A paramedic called to treat Floyd can also testify about what Floyd said regarding wither he ingested drugs on May 6, 2019. Those statements by Floyd to the paramedic fall squarely within an exception to the rule against hearsay. The exception allows evidence to come into a trial if it is uttered in an attempt to secure a medical diagnosis. The rules of evidence presume that people will not lie to their doctors when seeking medical treatment and, therefore, that statements made in order to secure medical treatment are inherently reliable.
The judge also will allow testimony from a paramedic that Floyd suffered a “hypertensive emergency” based on blood pressure readings on May 6, 2019 and needed to go to the hospital right away. The judge will not allow testimony that Floyd was violent.
“The whole point here is we have medical evidence of what happens when Mr. Floyd is faced with virtually the same situation” he faced when Chauvin and others confronted him one year later: “confrontation by the police at gunpoint followed by a rapid ingestion of some drugs,” Cahill said. “We don’t know exactly how many, but there was an admission he had done it at the time of the stop. That is medical evidence.”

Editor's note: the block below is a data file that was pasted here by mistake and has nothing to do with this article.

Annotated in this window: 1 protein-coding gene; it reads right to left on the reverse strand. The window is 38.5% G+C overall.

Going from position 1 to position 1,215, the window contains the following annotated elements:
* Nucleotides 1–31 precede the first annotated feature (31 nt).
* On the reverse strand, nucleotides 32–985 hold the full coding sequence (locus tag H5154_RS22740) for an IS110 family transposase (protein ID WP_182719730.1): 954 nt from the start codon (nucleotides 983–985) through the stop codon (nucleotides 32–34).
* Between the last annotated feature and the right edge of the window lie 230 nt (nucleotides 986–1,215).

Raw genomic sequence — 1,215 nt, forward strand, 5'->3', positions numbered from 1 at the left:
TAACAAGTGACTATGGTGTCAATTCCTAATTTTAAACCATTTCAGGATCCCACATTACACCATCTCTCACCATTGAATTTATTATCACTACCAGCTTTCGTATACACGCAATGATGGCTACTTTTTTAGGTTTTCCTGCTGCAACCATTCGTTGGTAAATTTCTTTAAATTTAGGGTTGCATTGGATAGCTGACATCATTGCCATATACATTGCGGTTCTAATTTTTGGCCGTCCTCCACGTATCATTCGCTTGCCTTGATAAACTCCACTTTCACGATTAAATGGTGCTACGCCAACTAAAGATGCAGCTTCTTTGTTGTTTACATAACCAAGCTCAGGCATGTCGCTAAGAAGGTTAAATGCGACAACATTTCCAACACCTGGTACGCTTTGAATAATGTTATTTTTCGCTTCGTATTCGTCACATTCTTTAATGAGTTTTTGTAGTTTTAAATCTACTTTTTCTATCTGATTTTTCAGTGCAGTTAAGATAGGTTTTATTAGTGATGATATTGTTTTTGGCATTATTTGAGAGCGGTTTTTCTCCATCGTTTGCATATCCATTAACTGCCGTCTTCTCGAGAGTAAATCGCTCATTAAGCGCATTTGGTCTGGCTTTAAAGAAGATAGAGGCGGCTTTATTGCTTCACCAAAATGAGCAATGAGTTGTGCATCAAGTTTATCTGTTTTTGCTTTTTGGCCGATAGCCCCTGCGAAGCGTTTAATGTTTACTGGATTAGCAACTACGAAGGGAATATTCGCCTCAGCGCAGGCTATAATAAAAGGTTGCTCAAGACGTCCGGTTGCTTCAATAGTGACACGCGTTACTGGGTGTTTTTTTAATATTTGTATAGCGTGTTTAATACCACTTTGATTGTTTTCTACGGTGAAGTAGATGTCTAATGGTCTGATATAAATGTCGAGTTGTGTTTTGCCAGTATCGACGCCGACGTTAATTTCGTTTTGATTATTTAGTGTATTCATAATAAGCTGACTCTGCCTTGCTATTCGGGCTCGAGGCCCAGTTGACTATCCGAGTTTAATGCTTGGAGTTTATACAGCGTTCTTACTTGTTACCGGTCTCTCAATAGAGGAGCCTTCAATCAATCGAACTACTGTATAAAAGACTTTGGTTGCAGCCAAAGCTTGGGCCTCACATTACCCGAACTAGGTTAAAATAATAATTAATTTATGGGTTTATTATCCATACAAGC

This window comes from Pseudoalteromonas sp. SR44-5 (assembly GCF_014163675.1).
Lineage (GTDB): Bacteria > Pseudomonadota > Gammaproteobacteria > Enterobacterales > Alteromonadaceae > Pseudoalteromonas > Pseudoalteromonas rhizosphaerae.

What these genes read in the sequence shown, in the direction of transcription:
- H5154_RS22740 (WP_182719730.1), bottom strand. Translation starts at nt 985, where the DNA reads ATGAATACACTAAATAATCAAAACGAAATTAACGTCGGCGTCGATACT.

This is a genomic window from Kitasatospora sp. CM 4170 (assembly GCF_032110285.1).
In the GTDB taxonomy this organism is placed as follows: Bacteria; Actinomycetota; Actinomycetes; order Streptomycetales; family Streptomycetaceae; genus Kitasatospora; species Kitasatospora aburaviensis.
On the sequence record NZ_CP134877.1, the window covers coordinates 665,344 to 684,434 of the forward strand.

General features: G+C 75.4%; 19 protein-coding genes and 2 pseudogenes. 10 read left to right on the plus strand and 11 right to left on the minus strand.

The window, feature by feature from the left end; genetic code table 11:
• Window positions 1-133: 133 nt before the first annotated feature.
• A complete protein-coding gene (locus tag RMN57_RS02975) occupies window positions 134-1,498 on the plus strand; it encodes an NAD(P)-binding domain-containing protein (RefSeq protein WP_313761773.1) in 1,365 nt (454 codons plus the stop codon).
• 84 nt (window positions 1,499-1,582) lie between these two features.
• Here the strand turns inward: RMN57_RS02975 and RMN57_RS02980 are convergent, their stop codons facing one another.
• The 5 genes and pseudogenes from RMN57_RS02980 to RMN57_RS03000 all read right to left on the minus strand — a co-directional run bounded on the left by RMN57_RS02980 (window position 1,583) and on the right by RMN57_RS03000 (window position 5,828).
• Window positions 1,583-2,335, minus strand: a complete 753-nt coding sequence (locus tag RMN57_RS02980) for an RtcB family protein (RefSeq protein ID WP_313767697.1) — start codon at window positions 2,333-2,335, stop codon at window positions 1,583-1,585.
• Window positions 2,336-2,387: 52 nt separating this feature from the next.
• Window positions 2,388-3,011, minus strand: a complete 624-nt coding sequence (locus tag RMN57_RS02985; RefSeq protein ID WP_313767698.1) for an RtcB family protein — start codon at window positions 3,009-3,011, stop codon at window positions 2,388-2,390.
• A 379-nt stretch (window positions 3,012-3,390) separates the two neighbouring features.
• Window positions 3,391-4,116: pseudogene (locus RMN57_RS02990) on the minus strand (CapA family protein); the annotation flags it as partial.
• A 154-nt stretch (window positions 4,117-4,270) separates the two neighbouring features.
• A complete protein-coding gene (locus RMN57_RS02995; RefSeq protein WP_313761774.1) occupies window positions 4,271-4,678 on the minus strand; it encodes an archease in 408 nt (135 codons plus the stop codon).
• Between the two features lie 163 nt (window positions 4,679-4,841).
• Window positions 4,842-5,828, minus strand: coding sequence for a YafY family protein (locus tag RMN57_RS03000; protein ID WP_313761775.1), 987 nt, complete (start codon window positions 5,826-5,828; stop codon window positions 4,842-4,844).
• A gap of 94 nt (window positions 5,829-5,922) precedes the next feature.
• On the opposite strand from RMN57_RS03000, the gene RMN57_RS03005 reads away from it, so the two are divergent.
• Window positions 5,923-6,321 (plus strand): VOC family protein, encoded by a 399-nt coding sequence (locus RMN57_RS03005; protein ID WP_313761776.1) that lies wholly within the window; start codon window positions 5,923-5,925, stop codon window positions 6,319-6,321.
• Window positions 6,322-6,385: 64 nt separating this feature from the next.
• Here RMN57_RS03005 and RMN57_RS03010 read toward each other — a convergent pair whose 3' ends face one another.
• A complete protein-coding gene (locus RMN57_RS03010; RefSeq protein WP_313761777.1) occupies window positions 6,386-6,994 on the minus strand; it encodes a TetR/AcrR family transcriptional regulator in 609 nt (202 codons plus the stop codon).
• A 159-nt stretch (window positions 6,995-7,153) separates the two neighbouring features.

“The May 6, 2019 case is only relevant to that extent,” Cahill continued. “Mr. Floyd’s emotional behavior, calling out for his mother — all of that is not admissible because the emotional behavior and state of mind [are] not relevant. The May 6, 2019 evidence is only admissible for the relevant purpose . . . as an example of Mr. Floyd’s bodily reaction — his physical symptoms upon being confronted in almost the exact same situation.”
“Clearly, there’s a cause of death issue here; in fact, it is highly contested,” the judge noted with regards to Chauvin’s trial.
Cahill stated the analysis from the perspective of Floyd’s May 25, 2020 interactions with Chauvin and three other officers.